Raw Sugar at Five-Week High on India Buffer Stocks Plan

May 23rd, 2018


Category: Commentary, Miscellaneous, Sugar

(Reuters) – Raw sugar futures on ICE extended gains to reach the highest in more than five weeks on Tuesday, with the market underpinned by news that No. 2 grower India could build up government stockpiles of the sweetener in a move that could curb exports.


July raw sugar settled up 0.05 cent, or 0.4 percent, at 12.15 cents per lb, after rising to 12.29 cents, the highest since April 13.

Total open interest rose to the highest since February 2008 at 1,036,966 lots on Monday, when the spot contract rallied 3.8 percent, its biggest one-day jump in 2018, ICE data show.

Prices extended the prior session’s gains on support from news in India, where the government will build stockpiles of sugar to cut a surplus in the market, two official sources said on Tuesday.

“This should also reduce the volume of Indian sugar that we could see exported onto the world market. We had been expecting India to export up to 3 million tonnes over the 2017-18 season,” ING said in a market note.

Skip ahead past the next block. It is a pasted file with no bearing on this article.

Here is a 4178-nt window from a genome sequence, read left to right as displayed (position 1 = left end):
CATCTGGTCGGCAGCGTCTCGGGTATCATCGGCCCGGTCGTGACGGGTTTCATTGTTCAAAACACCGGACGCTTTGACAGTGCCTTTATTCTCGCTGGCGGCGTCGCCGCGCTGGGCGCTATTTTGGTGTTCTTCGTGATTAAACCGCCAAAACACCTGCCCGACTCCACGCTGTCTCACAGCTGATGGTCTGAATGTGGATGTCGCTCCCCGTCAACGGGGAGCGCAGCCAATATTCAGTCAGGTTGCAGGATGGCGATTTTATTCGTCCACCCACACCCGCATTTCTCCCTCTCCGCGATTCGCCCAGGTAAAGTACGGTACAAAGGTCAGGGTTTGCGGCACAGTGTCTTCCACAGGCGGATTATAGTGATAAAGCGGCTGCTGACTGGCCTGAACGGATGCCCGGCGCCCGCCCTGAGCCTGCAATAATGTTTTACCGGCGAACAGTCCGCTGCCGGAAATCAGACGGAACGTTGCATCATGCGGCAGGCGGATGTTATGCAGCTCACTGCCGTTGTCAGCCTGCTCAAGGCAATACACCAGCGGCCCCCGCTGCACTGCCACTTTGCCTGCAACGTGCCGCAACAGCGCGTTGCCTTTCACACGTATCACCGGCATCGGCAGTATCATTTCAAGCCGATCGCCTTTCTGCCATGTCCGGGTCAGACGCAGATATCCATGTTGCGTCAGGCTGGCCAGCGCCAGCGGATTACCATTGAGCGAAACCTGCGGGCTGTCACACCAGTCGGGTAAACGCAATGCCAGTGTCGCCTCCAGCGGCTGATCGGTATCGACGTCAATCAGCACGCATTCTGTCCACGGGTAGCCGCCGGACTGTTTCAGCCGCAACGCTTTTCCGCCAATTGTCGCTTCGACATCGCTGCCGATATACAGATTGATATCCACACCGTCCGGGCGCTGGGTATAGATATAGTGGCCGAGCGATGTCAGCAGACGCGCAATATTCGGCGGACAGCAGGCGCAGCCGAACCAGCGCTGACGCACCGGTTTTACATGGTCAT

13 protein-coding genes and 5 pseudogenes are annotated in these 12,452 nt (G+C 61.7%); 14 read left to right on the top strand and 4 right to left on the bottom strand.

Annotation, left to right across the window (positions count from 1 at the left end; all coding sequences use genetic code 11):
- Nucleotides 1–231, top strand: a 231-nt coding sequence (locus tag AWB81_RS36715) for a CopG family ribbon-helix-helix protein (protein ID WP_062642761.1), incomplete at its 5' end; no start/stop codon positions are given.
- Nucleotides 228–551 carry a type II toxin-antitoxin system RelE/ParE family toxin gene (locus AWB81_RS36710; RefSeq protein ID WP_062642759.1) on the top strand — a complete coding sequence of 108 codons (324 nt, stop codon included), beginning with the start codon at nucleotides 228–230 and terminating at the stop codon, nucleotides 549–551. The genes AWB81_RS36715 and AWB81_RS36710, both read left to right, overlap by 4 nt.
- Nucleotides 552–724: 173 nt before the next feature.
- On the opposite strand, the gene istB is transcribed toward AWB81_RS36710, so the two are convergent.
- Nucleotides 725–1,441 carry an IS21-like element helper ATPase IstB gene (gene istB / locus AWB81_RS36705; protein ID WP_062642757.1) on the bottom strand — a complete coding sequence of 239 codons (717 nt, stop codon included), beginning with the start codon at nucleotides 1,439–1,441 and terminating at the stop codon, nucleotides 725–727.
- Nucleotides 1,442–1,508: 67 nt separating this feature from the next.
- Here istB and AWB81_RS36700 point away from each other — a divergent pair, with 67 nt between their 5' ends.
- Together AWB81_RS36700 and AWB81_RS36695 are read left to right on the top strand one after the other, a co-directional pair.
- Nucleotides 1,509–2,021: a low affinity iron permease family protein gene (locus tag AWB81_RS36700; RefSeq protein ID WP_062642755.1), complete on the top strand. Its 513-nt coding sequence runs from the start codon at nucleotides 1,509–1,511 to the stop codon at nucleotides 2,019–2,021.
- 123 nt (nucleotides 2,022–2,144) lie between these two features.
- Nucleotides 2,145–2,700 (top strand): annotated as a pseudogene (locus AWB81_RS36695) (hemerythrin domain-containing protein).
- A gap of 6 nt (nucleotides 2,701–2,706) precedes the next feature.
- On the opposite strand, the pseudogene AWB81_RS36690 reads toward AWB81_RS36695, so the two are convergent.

August white sugar settled up $3, or 0.9 percent, at $343 per tonne.


July New York cocoa settled down $26, or 1 percent, at $2,589 per tonne, after falling to a five-week low at $2,575.

The recent decline has been driven by funds scaling back long positions against the backdrop of favorable weather in Ivory Coast, improving the outlook for the 2017-18 mid-crop in the world’s top grower.

July London cocoa settled down 6 pounds, or 0.3 percent, at 1,857 pounds per tonne.

Ivory Coast cocoa grinders processed 2 percent more beans in the first seven months of the 2017-18 crop year than the same period a year ago, data from exporters’ association GEPEX showed.

Meanwhile, Barry Callebaut plans to boost the annual grinding capacity of its facilities in Ivory Coast, CEO Antoine de Saint-Affrique said on state-owned broadcaster RTI.


July arabica coffee settled up 0.65 cent, or 0.5 percent, at $1.2085 per lb.

Arabica futures were supported by the firm Brazilian real versus the U.S dollar, traders said.

Reports of light frost in isolated parts of Brazil, where dry conditions have weakened trees in some areas, spurred some short-covering, traders said.

July robusta coffee settled down $5, or 0.3 percent, at $1,790 per tonne.

Swiss commodities trader Sucafina picked up a large chunk of robusta coffee stocks tendered, sources told Reuters. (Reporting by Marcy Nicholson in New York and Nigel Hunt in London; editing by David Goodman and Marguerita Choy)


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